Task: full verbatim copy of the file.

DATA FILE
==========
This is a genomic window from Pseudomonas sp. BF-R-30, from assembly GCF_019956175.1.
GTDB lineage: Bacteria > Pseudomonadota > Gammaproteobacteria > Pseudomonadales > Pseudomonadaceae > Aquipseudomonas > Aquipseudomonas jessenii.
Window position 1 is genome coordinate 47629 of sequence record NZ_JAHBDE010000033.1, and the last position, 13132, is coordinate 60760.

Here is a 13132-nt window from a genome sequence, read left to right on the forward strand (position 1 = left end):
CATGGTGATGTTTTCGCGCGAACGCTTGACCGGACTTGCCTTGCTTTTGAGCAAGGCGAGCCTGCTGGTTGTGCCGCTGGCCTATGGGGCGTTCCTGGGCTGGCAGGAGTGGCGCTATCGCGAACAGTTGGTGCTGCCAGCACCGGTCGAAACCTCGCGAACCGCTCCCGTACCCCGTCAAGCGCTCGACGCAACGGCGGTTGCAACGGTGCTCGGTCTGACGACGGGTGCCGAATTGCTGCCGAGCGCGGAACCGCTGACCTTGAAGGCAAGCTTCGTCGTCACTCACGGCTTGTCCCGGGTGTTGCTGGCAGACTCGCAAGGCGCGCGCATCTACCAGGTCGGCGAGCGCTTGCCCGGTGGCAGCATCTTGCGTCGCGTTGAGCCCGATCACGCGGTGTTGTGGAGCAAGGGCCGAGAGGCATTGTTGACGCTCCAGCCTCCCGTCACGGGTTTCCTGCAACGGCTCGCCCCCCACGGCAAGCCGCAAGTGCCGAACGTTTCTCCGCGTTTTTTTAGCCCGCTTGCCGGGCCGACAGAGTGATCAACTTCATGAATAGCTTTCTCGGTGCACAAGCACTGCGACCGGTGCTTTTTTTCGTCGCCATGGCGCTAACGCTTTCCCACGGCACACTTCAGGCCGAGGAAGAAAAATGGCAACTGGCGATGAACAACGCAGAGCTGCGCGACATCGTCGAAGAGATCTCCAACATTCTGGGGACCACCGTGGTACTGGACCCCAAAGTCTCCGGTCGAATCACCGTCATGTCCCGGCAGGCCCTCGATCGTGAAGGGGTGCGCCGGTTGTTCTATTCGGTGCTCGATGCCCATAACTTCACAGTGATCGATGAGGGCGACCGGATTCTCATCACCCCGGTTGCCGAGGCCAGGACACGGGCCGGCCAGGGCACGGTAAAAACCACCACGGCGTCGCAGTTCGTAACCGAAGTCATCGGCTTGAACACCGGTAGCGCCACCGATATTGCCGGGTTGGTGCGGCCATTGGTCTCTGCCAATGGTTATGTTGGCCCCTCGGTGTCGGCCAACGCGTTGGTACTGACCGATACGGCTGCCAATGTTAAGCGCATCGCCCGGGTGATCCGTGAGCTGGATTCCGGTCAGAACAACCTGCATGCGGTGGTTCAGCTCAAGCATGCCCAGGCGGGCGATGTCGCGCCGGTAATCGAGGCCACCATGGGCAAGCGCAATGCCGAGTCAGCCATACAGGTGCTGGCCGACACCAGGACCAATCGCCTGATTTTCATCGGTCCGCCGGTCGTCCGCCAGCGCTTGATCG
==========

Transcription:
This is a genomic window from Pseudomonas sp. BF-R-30, from assembly GCF_019956175.1.
GTDB lineage: Bacteria > Pseudomonadota > Gammaproteobacteria > Pseudomonadales > Pseudomonadaceae > Aquipseudomonas > Aquipseudomonas jessenii.
Window position 1 is genome coordinate 47629 of sequence record NZ_JAHBDE010000033.1, and the last position, 13132, is coordinate 60760.

Here is a 13132-nt window from a genome sequence, read left to right on the forward strand (position 1 = left end):
CATGGTGATGTTTTCGCGCGAACGCTTGACCGGACTTGCCTTGCTTTTGAGCAAGGCGAGCCTGCTGGTTGTGCCGCTGGCCTATGGGGCGTTCCTGGGCTGGCAGGAGTGGCGCTATCGCGAACAGTTGGTGCTGCCAGCACCGGTCGAAACCTCGCGAACCGCTCCCGTACCCCGTCAAGCGCTCGACGCAACGGCGGTTGCAACGGTGCTCGGTCTGACGACGGGTGCCGAATTGCTGCCGAGCGCGGAACCGCTGACCTTGAAGGCAAGCTTCGTCGTCACTCACGGCTTGTCCCGGGTGTTGCTGGCAGACTCGCAAGGCGCGCGCATCTACCAGGTCGGCGAGCGCTTGCCCGGTGGCAGCATCTTGCGTCGCGTTGAGCCCGATCACGCGGTGTTGTGGAGCAAGGGCCGAGAGGCATTGTTGACGCTCCAGCCTCCCGTCACGGGTTTCCTGCAACGGCTCGCCCCCCACGGCAAGCCGCAAGTGCCGAACGTTTCTCCGCGTTTTTTTAGCCCGCTTGCCGGGCCGACAGAGTGATCAACTTCATGAATAGCTTTCTCGGTGCACAAGCACTGCGACCGGTGCTTTTTTTCGTCGCCATGGCGCTAACGCTTTCCCACGGCACACTTCAGGCCGAGGAAGAAAAATGGCAACTGGCGATGAACAACGCAGAGCTGCGCGACATCGTCGAAGAGATCTCCAACATTCTGGGGACCACCGTGGTACTGGACCCCAAAGTCTCCGGTCGAATCACCGTCATGTCCCGGCAGGCCCTCGATCGTGAAGGGGTGCGCCGGTTGTTCTATTCGGTGCTCGATGCCCATAACTTCACAGTGATCGATGAGGGCGACCGGATTCTCATCACCCCGGTTGCCGAGGCCAGGACACGGGCCGGCCAGGGCACGGTAAAAACCACCACGGCGTCGCAGTTCGTAACCGAAGTCATCGGCTTGAACACCGGTAGCGCCACCGATATTGCCGGGTTGGTGCGGCCATTGGTCTCTGCCAATGGTTATGTTGGCCCCTCGGTGTCGGCCAACGCGTTGGTACTGACCGATACGGCTGCCAATGTTAAGCGCATCGCCCGGGTGATCCGTGAGCTGGATTCCGGTCAGAACAACCTGCATGCGGTGGTTCAGCTCAAGCATGCCCAGGCGGGCGATGTCGCGCCGGTAATCGAGGCCACCATGGGCAAGCGCAATGCCGAGTCAGCCATACAGGTGCTGGCCGACACCAGGACCAATCGCCTGATTTTCATCGGTCCGCCGGTCGTCCGCCAGCGCTTGATCG